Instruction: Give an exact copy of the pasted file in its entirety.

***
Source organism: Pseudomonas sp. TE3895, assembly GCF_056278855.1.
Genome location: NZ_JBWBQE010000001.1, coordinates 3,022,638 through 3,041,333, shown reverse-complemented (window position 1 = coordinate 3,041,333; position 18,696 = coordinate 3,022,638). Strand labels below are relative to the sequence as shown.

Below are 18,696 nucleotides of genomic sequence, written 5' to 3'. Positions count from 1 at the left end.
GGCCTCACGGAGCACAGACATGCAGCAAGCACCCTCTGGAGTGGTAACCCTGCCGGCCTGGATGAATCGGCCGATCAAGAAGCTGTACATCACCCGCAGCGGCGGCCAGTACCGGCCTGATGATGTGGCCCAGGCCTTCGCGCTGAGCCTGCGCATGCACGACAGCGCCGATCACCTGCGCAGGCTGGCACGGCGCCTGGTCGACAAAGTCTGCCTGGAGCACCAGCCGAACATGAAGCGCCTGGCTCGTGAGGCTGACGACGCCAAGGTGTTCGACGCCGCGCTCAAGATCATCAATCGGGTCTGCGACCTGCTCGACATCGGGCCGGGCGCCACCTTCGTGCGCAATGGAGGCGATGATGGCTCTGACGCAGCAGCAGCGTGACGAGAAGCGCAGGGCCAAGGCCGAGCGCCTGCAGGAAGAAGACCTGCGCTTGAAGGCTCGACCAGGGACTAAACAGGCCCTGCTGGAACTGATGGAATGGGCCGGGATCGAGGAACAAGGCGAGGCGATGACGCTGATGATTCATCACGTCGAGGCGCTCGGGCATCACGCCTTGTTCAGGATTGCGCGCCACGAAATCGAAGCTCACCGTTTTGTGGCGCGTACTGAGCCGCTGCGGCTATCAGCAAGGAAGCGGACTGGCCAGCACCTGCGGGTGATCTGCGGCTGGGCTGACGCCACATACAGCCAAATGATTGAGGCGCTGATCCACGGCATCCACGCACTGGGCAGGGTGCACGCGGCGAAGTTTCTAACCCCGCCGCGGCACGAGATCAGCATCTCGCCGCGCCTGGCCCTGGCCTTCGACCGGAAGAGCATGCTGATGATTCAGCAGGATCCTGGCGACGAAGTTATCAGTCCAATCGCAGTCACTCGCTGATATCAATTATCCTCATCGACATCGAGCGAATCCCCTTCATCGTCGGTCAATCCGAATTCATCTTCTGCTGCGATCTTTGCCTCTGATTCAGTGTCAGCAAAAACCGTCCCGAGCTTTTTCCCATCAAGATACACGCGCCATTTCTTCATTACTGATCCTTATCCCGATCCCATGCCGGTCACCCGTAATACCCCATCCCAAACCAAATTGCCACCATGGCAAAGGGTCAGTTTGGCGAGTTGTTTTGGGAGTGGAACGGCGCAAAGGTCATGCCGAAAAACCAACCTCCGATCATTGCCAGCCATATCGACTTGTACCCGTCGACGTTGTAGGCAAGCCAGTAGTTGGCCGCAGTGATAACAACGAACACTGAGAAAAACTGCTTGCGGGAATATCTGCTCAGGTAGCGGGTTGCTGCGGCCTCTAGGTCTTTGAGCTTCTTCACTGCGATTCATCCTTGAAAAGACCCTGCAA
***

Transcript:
Source organism: Pseudomonas sp. TE3895, assembly GCF_056278855.1.
Genome location: NZ_JBWBQE010000001.1, coordinates 3,022,638 through 3,041,333, shown reverse-complemented (window position 1 = coordinate 3,041,333; position 18,696 = coordinate 3,022,638). Strand labels below are relative to the sequence as shown.

Below are 18,696 nucleotides of genomic sequence, written 5' to 3'. Positions count from 1 at the left end.
GGCCTCACGGAGCACAGACATGCAGCAAGCACCCTCTGGAGTGGTAACCCTGCCGGCCTGGATGAATCGGCCGATCAAGAAGCTGTACATCACCCGCAGCGGCGGCCAGTACCGGCCTGATGATGTGGCCCAGGCCTTCGCGCTGAGCCTGCGCATGCACGACAGCGCCGATCACCTGCGCAGGCTGGCACGGCGCCTGGTCGACAAAGTCTGCCTGGAGCACCAGCCGAACATGAAGCGCCTGGCTCGTGAGGCTGACGACGCCAAGGTGTTCGACGCCGCGCTCAAGATCATCAATCGGGTCTGCGACCTGCTCGACATCGGGCCGGGCGCCACCTTCGTGCGCAATGGAGGCGATGATGGCTCTGACGCAGCAGCAGCGTGACGAGAAGCGCAGGGCCAAGGCCGAGCGCCTGCAGGAAGAAGACCTGCGCTTGAAGGCTCGACCAGGGACTAAACAGGCCCTGCTGGAACTGATGGAATGGGCCGGGATCGAGGAACAAGGCGAGGCGATGACGCTGATGATTCATCACGTCGAGGCGCTCGGGCATCACGCCTTGTTCAGGATTGCGCGCCACGAAATCGAAGCTCACCGTTTTGTGGCGCGTACTGAGCCGCTGCGGCTATCAGCAAGGAAGCGGACTGGCCAGCACCTGCGGGTGATCTGCGGCTGGGCTGACGCCACATACAGCCAAATGATTGAGGCGCTGATCCACGGCATCCACGCACTGGGCAGGGTGCACGCGGCGAAGTTTCTAACCCCGCCGCGGCACGAGATCAGCATCTCGCCGCGCCTGGCCCTGGCCTTCGACCGGAAGAGCATGCTGATGATTCAGCAGGATCCTGGCGACGAAGTTATCAGTCCAATCGCAGTCACTCGCTGATATCAATTATCCTCATCGACATCGAGCGAATCCCCTTCATCGTCGGTCAATCCGAATTCATCTTCTGCTGCGATCTTTGCCTCTGATTCAGTGTCAGCAAAAACCGTCCCGAGCTTTTTCCCATCAAGATACACGCGCCATTTCTTCATTACTGATCCTTATCCCGATCCCATGCCGGTCACCCGTAATACCCCATCCCAAACCAAATTGCCACCATGGCAAAGGGTCAGTTTGGCGAGTTGTTTTGGGAGTGGAACGGCGCAAAGGTCATGCCGAAAAACCAACCTCCGATCATTGCCAGCCATATCGACTTGTACCCGTCGACGTTGTAGGCAAGCCAGTAGTTGGCCGCAGTGATAACAACGAACACTGAGAAAAACTGCTTGCGGGAATATCTGCTCAGGTAGCGGGTTGCTGCGGCCTCTAGGTCTTTGAGCTTCTTCACTGCGATTCATCCTTGAAAAGACCCTGCAA